SAN FRANCISCO (CBS SF/CNN) -- Researchers at the University Of California-San Francisco have dashed fears that an extra cup of coffee or two will trigger heart palpitations in a study released on Monday.
In fact, the researchers found, a habitual coffee habit was associated with a lower risk of developing an arrhythmia, such as atrial fibrillation in which the heart races, or flutters in the chest.
The study, published Monday in JAMA Internal Medicine, analyzed coffee consumption by more than 386,000 people over a three-year period and compared that with rates of cardiac arrhythmia, which might include atrial fibrillation.
After adjusting for demographics, lifestyle habits and diseases and conditions that might cause heart flutters, "each additional cup of habitual coffee consumed was associated with a 3% lower risk of incident arrhythmia," wrote corresponding author and arrhythmia specialist Dr. Gregory Marcus, a professor in the division of cardiology at the University of California San Francisco, in the study.
The researchers also looked at genes known to be associated with coffee jitters.
The CYP1A2 gene, sometimes called the "coffee gene," aids in the metabolism of caffeine. People with a fully functioning gene -- which can be affected by lifestyle habits such as smoking -- metabolize coffee at a normal rate. That means they can, for the most part, drink coffee without ill effect.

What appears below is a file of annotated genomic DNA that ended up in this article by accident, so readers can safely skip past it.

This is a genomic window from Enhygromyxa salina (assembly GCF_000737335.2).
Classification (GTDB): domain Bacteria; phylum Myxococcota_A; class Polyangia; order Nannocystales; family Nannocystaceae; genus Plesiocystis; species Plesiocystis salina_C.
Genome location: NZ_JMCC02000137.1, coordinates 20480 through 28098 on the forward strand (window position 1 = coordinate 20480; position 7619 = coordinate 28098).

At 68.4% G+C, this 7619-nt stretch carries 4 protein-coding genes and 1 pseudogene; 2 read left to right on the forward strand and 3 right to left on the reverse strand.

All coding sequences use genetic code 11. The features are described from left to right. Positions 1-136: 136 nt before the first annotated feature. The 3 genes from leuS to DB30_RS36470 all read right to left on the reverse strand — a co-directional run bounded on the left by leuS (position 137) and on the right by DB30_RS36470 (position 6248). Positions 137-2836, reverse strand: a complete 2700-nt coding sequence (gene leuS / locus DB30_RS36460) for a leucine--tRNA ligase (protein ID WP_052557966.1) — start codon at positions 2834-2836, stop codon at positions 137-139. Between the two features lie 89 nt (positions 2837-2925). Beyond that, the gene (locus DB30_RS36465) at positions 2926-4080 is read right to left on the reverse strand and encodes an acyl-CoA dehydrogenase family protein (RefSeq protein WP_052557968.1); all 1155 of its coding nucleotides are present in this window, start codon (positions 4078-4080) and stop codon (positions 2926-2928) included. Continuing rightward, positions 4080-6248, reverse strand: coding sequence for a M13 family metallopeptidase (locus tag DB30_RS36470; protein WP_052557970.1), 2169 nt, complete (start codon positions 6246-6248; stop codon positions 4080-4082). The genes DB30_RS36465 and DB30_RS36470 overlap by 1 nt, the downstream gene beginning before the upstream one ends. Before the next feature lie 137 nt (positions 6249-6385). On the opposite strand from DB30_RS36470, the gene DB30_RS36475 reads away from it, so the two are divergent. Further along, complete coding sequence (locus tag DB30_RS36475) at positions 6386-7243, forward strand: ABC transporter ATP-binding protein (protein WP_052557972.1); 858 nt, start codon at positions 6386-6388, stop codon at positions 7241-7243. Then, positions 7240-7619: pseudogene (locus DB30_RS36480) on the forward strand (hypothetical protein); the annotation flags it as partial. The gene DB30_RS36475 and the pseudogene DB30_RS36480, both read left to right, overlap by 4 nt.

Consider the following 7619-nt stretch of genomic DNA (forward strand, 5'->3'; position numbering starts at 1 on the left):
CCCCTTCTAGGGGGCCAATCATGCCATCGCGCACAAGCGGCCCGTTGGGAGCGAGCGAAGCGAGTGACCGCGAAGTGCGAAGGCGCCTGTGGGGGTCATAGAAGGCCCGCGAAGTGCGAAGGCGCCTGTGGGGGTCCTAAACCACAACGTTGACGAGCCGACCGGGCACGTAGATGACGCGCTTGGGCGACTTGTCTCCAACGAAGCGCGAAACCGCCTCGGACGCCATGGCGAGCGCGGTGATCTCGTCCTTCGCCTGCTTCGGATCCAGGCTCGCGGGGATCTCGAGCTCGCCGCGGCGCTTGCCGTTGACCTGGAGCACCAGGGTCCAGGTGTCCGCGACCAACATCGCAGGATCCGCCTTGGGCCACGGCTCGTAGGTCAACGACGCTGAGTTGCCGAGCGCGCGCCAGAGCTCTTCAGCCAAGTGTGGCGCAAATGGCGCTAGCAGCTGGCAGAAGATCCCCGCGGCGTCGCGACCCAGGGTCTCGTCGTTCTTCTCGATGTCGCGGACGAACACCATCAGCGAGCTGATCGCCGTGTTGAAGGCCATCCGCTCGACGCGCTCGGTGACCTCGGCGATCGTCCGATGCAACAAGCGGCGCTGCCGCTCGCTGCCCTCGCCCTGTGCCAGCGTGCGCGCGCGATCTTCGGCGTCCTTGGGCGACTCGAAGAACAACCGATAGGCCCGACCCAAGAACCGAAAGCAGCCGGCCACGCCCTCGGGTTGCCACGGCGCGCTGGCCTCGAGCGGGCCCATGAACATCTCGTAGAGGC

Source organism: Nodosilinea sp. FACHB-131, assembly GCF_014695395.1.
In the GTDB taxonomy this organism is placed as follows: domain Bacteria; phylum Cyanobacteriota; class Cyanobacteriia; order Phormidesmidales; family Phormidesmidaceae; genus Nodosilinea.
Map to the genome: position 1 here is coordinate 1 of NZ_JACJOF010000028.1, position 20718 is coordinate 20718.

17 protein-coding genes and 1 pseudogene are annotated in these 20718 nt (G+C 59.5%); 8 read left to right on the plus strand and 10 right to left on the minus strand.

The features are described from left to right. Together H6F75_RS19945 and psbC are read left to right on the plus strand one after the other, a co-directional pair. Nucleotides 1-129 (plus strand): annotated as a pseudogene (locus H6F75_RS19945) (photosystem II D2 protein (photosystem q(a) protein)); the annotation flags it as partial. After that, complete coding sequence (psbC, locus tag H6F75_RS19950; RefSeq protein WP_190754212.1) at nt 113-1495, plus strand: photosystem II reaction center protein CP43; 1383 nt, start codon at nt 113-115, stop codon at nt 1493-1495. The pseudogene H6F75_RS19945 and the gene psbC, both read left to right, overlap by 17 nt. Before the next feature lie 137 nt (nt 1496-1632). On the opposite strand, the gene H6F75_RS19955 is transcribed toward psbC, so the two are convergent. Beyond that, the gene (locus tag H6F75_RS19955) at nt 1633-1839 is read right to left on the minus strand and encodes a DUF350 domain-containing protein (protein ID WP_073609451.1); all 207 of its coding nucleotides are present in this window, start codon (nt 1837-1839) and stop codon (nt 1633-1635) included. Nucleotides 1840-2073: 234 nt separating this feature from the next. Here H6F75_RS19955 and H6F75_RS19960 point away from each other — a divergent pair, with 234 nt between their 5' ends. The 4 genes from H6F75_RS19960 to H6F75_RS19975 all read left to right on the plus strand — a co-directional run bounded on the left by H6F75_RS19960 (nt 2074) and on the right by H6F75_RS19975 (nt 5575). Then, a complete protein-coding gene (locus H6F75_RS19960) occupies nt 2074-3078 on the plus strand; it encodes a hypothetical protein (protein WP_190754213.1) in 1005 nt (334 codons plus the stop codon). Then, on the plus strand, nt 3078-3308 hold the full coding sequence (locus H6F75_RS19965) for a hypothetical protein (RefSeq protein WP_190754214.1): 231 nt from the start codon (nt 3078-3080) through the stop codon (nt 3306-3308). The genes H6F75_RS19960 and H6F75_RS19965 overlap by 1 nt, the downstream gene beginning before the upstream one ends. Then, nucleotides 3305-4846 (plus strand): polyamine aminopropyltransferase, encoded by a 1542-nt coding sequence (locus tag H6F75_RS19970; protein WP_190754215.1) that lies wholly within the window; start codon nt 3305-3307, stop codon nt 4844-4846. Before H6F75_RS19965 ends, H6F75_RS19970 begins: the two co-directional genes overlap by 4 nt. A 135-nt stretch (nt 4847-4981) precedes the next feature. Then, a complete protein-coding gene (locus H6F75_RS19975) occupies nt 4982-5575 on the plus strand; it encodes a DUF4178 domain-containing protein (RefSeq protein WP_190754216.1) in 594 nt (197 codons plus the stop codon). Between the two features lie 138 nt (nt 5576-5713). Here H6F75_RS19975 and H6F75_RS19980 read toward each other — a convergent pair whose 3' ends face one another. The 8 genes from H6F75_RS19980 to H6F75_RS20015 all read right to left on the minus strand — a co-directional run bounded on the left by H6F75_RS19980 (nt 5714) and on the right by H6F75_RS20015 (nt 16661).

But when that gene mutates, the rate at which the body metabolizes coffee might slow down, and the coffee high could last longer or be felt at a greater rate.
In its genetic analysis, the study did not find any significant association between an impaired coffee metabolism and arrhythmia risk.
The notion that coffee causes the heart to flutter was born from older, small studies, including one that focused entirely on male physicians, wrote Marcus and his team from the University of California San Francisco.
Today, science has a different view. In fact, a "review of 201 meta-analyses found that moderate consumption of coffee is likely more beneficial than harmful to health," Marcus wrote.
Also, a number of "possible health benefits of caffeine and coffee in particular have emerged, such as reduction in cancer, diabetes, cardiovascular disease and overall mortality," according to the study.
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